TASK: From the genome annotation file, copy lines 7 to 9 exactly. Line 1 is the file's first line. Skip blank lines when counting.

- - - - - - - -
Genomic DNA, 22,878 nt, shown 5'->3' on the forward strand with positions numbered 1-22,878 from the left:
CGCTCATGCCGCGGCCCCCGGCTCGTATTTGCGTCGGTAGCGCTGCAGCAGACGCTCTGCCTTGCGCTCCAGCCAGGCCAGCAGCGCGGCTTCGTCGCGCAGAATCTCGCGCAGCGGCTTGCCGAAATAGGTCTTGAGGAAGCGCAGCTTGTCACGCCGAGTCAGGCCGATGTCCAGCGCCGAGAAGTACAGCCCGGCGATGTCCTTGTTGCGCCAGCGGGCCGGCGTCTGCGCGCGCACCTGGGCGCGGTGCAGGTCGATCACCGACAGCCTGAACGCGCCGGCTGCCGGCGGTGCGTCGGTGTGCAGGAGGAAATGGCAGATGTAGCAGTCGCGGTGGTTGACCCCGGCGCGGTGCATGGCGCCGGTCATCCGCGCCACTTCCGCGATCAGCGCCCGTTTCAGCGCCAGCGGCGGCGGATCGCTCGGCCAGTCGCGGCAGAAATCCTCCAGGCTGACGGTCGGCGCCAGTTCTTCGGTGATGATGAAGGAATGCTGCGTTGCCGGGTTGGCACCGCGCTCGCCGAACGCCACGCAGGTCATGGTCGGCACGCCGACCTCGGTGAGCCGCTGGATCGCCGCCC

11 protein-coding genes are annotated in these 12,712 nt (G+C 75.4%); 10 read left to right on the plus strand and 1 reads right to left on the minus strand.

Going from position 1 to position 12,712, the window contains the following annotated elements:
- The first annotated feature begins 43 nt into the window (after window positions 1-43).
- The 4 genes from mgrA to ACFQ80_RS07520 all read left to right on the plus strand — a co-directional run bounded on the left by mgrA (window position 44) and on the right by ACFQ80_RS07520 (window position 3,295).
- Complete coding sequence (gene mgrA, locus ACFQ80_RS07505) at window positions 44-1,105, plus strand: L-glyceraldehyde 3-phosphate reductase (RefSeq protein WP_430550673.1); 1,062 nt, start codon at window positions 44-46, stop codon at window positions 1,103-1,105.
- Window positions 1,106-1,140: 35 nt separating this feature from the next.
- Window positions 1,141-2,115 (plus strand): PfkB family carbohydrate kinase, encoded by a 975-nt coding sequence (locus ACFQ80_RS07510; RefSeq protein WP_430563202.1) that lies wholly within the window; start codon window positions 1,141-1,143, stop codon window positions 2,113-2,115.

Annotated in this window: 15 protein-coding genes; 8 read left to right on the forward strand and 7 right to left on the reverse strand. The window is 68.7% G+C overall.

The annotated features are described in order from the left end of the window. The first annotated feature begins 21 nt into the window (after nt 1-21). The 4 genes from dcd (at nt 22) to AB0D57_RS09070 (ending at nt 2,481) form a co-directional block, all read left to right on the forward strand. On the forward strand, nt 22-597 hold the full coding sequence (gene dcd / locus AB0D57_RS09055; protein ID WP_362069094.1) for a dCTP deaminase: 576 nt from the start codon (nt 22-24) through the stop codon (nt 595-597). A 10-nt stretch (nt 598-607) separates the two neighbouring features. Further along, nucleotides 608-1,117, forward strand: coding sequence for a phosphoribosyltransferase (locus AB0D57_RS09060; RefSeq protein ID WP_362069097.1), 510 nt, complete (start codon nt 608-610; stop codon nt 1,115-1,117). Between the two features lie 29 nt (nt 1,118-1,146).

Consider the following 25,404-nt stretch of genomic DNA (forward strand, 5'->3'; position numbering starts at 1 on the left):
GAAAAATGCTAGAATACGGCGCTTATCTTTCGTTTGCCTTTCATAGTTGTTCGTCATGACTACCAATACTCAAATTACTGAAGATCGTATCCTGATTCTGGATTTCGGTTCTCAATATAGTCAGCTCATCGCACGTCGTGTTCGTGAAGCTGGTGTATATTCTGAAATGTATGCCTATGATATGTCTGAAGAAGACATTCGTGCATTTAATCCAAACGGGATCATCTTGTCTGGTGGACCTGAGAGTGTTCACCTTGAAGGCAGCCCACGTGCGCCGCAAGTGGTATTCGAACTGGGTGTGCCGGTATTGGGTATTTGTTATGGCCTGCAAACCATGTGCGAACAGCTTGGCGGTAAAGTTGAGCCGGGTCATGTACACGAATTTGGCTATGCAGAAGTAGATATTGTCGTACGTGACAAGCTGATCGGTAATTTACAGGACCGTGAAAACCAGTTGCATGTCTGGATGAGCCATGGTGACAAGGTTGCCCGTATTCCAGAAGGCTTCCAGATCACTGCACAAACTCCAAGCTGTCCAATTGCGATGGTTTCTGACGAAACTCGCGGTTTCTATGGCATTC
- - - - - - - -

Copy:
- Complete coding sequence (gene mgrA, locus ACFQ80_RS07505) at window positions 44-1,105, plus strand: L-glyceraldehyde 3-phosphate reductase (RefSeq protein WP_430550673.1); 1,062 nt, start codon at window positions 44-46, stop codon at window positions 1,103-1,105.
- Window positions 1,106-1,140: 35 nt separating this feature from the next.
- Window positions 1,141-2,115 (plus strand): PfkB family carbohydrate kinase, encoded by a 975-nt coding sequence (locus ACFQ80_RS07510; RefSeq protein WP_430563202.1) that lies wholly within the window; start codon window positions 1,141-1,143, stop codon window positions 2,113-2,115.